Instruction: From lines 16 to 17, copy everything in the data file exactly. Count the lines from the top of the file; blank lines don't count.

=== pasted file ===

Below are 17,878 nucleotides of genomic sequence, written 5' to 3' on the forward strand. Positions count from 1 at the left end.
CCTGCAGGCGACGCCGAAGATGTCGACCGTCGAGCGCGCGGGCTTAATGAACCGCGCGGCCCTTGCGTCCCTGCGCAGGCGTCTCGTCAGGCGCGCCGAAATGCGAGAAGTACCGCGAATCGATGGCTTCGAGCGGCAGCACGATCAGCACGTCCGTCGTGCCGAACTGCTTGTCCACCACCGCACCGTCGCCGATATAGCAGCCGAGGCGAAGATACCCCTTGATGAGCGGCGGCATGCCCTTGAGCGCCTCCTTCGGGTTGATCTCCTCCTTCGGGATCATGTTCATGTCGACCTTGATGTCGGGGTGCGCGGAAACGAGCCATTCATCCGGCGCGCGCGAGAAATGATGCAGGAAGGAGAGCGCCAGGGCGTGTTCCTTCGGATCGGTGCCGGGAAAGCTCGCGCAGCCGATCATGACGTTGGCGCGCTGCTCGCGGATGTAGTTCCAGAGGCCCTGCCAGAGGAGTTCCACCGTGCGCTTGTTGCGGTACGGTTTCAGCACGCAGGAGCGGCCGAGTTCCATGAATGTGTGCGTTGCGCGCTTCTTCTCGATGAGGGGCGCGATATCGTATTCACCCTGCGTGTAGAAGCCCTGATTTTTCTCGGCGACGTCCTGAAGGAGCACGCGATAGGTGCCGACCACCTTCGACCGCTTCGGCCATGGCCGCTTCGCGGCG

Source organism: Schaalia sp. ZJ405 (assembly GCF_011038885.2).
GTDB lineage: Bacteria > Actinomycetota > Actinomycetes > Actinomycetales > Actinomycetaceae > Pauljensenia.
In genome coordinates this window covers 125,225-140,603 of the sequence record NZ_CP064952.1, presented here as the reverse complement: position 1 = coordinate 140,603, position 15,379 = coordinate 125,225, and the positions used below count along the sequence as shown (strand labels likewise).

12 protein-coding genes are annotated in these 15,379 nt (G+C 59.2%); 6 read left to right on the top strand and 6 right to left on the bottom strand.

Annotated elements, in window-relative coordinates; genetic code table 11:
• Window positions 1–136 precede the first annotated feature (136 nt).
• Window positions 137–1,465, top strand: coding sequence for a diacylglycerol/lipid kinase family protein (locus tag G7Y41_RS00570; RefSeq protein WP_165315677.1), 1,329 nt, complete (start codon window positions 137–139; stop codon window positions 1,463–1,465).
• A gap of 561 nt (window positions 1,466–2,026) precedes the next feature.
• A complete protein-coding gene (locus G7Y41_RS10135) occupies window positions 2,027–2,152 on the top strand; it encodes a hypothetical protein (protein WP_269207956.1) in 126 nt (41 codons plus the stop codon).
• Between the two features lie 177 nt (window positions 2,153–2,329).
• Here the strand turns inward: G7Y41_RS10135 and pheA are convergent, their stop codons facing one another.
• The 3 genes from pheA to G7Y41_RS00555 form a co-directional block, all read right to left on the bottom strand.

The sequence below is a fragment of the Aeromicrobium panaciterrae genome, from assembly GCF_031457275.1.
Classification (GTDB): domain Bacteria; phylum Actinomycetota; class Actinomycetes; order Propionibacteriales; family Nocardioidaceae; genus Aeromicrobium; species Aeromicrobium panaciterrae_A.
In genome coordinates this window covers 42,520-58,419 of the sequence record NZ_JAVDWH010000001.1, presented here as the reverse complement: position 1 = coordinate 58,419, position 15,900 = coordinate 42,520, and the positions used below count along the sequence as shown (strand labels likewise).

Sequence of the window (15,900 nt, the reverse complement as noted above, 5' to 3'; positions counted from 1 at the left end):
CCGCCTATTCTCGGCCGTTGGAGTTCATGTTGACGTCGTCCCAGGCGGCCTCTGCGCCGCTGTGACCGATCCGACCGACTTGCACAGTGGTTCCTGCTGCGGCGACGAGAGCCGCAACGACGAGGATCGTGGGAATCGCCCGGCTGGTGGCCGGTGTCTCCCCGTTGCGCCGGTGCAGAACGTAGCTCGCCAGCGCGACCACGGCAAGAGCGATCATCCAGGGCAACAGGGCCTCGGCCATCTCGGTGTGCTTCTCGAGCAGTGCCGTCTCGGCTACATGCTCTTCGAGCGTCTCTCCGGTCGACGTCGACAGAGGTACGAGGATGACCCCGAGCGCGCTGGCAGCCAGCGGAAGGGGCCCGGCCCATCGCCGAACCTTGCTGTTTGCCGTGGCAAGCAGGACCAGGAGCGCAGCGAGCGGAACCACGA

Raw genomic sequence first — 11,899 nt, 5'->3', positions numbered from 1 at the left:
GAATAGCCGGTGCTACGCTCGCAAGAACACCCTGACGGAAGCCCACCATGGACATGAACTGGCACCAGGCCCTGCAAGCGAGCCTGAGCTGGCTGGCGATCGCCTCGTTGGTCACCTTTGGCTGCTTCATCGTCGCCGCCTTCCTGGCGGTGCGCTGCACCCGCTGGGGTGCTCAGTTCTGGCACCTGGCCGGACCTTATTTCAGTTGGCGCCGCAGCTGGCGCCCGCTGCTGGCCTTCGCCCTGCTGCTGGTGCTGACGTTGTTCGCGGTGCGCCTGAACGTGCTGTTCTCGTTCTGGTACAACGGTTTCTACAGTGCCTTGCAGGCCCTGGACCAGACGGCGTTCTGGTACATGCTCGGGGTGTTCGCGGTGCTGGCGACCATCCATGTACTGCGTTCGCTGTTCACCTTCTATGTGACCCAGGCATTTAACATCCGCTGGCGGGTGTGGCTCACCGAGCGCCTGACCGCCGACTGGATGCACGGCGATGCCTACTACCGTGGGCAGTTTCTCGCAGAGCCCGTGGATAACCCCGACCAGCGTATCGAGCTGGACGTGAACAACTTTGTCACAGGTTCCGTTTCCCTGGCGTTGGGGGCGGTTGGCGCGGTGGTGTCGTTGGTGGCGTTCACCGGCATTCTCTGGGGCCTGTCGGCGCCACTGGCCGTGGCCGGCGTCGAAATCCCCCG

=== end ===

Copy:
Classification (GTDB): domain Bacteria; phylum Actinomycetota; class Actinomycetes; order Propionibacteriales; family Nocardioidaceae; genus Aeromicrobium; species Aeromicrobium panaciterrae_A.
In genome coordinates this window covers 42,520-58,419 of the sequence record NZ_JAVDWH010000001.1, presented here as the reverse complement: position 1 = coordinate 58,419, position 15,900 = coordinate 42,520, and the positions used below count along the sequence as shown (strand labels likewise).